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Univ. of South Carolina School of Law

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Thursday, July 23, 2009

Gone Fishin'?: Eastern District Of Pennsylvania Denies Evidentiary Hearing Into Juror Misconduct In State Senator's Case

Federal Rule of Evidence 606(b) provides that

Upon an inquiry into the validity of a verdict or indictment, a juror may not testify as to any matter or statement occurring during the course of the jury's deliberations or to the effect of anything upon that or any other juror's mind or emotions as influencing the juror to assent to or dissent from the verdict or indictment or concerning the juror's mental processes in connection therewith. But a juror may testify about (1) whether extraneous prejudicial information was improperly brought to the jury's attention, (2) whether any outside influence was improperly brought to bear upon any juror, or (3) whether there was a mistake in entering the verdict onto the verdict form. A juror's affidavit or evidence of any statement by the juror may not be received on a matter about which the juror would be precluded from testifying.

What this means is that if a defendant has enough evidence that the jury's verdict was tainted by extraneous prejudicial information, the court should conduct an evidentiary hearing to determine the precise, nature, quality, and extent of the jury breach. In its recent opinion in United States v. Fumo, 2009 WL 1977715 (E.D. Pa. 2009), the United States District Court for the Eastern District of Pennsylvania did not award the defendant such a hearing, and I'm not sure that this was the correct decision.

In Fumo, former Pennsylvania state senator was convicted   in connection with five areas of wrongdoing: (1) fraud and conspiracy to defraud the Pennsylvania Senate; (2) fraud and conspiracy to defraud Citizens Alliance for Better Neighborhoods; (3) conspiracy to defraud the United States Internal Revenue Service (“IRS”); (4) fraud related to the Independence Seaport Museum (“ISM”); and (4) obstruction of justice and conspiracy to obstruct justice.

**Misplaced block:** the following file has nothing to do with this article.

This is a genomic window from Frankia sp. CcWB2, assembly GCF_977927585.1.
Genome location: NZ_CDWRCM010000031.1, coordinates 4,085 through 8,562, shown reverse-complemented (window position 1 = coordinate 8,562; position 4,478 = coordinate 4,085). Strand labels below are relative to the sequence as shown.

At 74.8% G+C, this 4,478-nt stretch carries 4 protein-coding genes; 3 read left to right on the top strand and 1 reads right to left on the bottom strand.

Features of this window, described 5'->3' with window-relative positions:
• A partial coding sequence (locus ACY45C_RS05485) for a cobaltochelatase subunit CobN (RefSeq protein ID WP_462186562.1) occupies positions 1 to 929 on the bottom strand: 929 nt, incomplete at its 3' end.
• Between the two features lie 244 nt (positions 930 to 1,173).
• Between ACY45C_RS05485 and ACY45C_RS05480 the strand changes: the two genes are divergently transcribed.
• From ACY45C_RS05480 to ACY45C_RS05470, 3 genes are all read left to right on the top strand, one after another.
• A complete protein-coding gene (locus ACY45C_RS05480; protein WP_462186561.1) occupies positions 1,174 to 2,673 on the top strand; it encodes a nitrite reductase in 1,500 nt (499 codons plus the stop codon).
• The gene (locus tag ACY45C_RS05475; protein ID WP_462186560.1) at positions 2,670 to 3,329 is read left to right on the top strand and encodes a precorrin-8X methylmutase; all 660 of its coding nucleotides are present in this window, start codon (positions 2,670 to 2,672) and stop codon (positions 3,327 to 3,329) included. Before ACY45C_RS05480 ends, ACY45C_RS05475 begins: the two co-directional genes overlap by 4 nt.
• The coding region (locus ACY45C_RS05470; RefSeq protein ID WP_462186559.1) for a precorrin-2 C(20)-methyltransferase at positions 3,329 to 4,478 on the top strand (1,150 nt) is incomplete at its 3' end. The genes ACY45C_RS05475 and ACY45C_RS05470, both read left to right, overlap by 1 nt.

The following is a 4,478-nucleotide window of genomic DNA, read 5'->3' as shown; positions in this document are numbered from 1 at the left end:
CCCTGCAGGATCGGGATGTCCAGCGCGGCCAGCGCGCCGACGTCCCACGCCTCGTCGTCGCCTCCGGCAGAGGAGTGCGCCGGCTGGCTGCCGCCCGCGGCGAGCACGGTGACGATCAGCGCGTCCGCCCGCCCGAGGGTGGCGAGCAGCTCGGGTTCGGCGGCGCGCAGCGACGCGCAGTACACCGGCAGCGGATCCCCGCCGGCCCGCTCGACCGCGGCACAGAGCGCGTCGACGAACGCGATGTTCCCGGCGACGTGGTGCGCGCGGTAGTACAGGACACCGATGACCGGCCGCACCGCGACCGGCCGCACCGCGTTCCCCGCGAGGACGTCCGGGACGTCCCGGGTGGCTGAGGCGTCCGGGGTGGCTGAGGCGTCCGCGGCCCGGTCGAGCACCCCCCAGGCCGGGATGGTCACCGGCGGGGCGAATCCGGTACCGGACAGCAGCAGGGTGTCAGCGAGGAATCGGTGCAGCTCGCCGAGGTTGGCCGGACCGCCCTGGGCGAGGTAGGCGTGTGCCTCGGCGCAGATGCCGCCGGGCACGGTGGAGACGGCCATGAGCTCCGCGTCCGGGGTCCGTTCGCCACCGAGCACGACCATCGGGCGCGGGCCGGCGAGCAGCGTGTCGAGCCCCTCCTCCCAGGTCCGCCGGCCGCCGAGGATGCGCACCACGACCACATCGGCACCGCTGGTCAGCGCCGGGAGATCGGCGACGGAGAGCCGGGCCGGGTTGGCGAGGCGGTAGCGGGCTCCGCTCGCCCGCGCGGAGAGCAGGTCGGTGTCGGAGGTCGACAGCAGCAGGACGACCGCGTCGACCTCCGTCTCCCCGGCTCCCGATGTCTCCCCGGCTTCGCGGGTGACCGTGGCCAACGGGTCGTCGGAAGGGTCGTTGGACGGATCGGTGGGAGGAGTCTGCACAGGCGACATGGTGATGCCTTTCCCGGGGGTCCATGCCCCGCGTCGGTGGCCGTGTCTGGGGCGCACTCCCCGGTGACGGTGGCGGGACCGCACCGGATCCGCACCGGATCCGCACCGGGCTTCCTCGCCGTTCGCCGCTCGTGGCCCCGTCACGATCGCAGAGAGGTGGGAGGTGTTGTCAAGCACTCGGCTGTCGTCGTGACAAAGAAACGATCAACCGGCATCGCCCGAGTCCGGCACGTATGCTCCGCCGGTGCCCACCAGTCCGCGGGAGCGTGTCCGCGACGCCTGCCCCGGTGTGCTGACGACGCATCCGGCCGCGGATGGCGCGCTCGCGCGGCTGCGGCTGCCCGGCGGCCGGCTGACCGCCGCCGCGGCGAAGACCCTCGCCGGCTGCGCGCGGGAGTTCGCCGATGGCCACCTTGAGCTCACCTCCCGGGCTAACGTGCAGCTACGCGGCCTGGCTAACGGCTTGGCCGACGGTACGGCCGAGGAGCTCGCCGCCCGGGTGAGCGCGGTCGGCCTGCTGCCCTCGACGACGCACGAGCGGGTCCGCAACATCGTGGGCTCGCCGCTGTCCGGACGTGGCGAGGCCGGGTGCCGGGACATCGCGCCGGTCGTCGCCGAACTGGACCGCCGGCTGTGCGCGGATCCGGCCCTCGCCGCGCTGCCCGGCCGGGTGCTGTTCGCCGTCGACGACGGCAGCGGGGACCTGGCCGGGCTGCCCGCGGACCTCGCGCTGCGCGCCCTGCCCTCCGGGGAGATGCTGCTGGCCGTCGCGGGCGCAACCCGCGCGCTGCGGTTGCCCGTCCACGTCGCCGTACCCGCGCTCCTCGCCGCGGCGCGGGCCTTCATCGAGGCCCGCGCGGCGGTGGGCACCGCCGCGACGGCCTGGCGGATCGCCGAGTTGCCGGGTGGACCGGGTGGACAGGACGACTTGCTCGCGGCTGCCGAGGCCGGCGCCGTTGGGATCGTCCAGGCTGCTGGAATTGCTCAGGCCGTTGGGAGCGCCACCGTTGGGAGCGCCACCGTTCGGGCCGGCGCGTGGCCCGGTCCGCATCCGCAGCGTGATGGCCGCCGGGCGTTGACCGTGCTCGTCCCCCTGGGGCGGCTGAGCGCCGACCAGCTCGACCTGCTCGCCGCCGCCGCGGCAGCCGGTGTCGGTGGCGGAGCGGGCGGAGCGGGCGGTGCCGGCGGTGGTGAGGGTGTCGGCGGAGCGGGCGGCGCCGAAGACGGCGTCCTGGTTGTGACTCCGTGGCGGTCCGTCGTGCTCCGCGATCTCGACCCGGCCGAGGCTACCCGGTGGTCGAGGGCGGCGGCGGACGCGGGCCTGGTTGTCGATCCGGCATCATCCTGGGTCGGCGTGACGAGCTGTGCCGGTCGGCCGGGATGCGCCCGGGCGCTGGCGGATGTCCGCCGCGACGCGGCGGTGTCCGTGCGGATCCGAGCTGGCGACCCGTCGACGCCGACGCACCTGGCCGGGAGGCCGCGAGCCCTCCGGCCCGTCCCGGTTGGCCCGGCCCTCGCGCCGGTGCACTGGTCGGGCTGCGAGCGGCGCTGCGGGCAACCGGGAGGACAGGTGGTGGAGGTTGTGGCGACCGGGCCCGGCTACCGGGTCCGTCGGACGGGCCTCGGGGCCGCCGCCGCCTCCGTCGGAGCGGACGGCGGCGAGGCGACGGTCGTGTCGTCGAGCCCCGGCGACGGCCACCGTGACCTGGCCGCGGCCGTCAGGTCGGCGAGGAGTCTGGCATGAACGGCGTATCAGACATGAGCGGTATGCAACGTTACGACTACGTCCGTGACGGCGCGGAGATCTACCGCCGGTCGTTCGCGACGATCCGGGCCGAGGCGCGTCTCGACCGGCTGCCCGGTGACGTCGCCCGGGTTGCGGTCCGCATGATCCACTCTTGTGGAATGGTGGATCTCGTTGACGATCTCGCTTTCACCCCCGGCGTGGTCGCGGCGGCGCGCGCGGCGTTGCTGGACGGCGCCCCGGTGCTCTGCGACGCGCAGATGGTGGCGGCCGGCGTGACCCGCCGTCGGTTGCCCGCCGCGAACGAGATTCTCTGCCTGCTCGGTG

Fumo eventually filed a second motion for new trial.

As described in an Affidavit submitted by Fumo's trial counsel, Dennis Cogan, Esq., journalist Ralph Cipriano contacted Cogan regarding information he obtained during post-verdict interviews with several jurors. In these interviews, Cipriano purportedly learned of several extrajudicial influences upon the jury. First, by the morning of Monday, March 16, 2009-the day the verdict was delivered-all of the jurors allegedly heard media reports describing both juror Eric Wuest's improper use of social networking sites during trial and the fact that he was being questioned by the Court. Second, one of the jurors indicated that, while at her workplace on a Friday during trial, several co-workers informed her of Fumo's prior prosecution and the conviction and imprisonment of John Carter, former president of the Independence Seaport Museum. In light of this newly-discovered information, Defendant Fumo s[ought] both an evidentiary hearing on the juror exposure to extraneous information and, in turn, a new trial.

Cipriano also used the information he obtained to write the article, Fumo, After The Fall. Despite this evidence, the Eastern District of Pennsylvania refused to order an evidentiary hearing, concluding that

[t]he Defendant's hearing request is precisely the sort of “fishing expedition” against which our jurisprudence has cautioned. Initially, it is worth noting the circumstances behind the claimed new evidence. According to the government, Ralph Cipriano, an independent journalist who was present for the duration of the trial, conducted interviews with several jurors in preparation of an article to be published in Philadelphia Magazine. Upon learning of the jurors' awareness of extraneous information, he immediately contacted defense counsel Dennis Cogan, without ever extending the same courtesy to Government counsel. When Government counsel attempted to speak with him regarding this new evidence, Cipriano, both directly and through his editor, declined to reveal any information about his interviews or the identity of the juror. By doing so, Cipriano and Philadelphia Magazine oddly chose not to balance the scales upon discovery of information that could affect the widely-publicized trial and conviction of a high-profile public figure.

Really? When I think of a fishing expedition, I think of a party with either vague or no allegations seeking a hearing to see what he can uncover. And that clearly wasn't the case here. Here, there were specific allegations, and Fumo was merely seeking the evidentiary hearings to figure out the details. I also don't see why the (mis)behavior of the journalist should be imputed to Fumo and hurt his chances of obtainingan evidentiary hearing. Was the court saying that if Cogan had extended the same courtesy to the Government, it might have granted the hearing?

I find much more persuasive the court's second reason for denying the hearing, which was that 

the defense opted not to rely on either an affidavit from any particular juror or on the affidavit of Cipriano, but rather on the affidavit of Cogan, who learned of the alleged juror misconduct only through Cipriano. Aside from the fact that such an affidavit is double hearsay, it far from constitutes the clear, strong, substantial, and incontrovertible evidence that a specific, nonspeculative impropriety occurred, sufficient to justify a post-verdict interrogation of jurors.

-CM

http://lawprofessors.typepad.com/evidenceprof/2009/07/606bus-v-fumoslip-copy-2009-wl-1977715edpa2009.html

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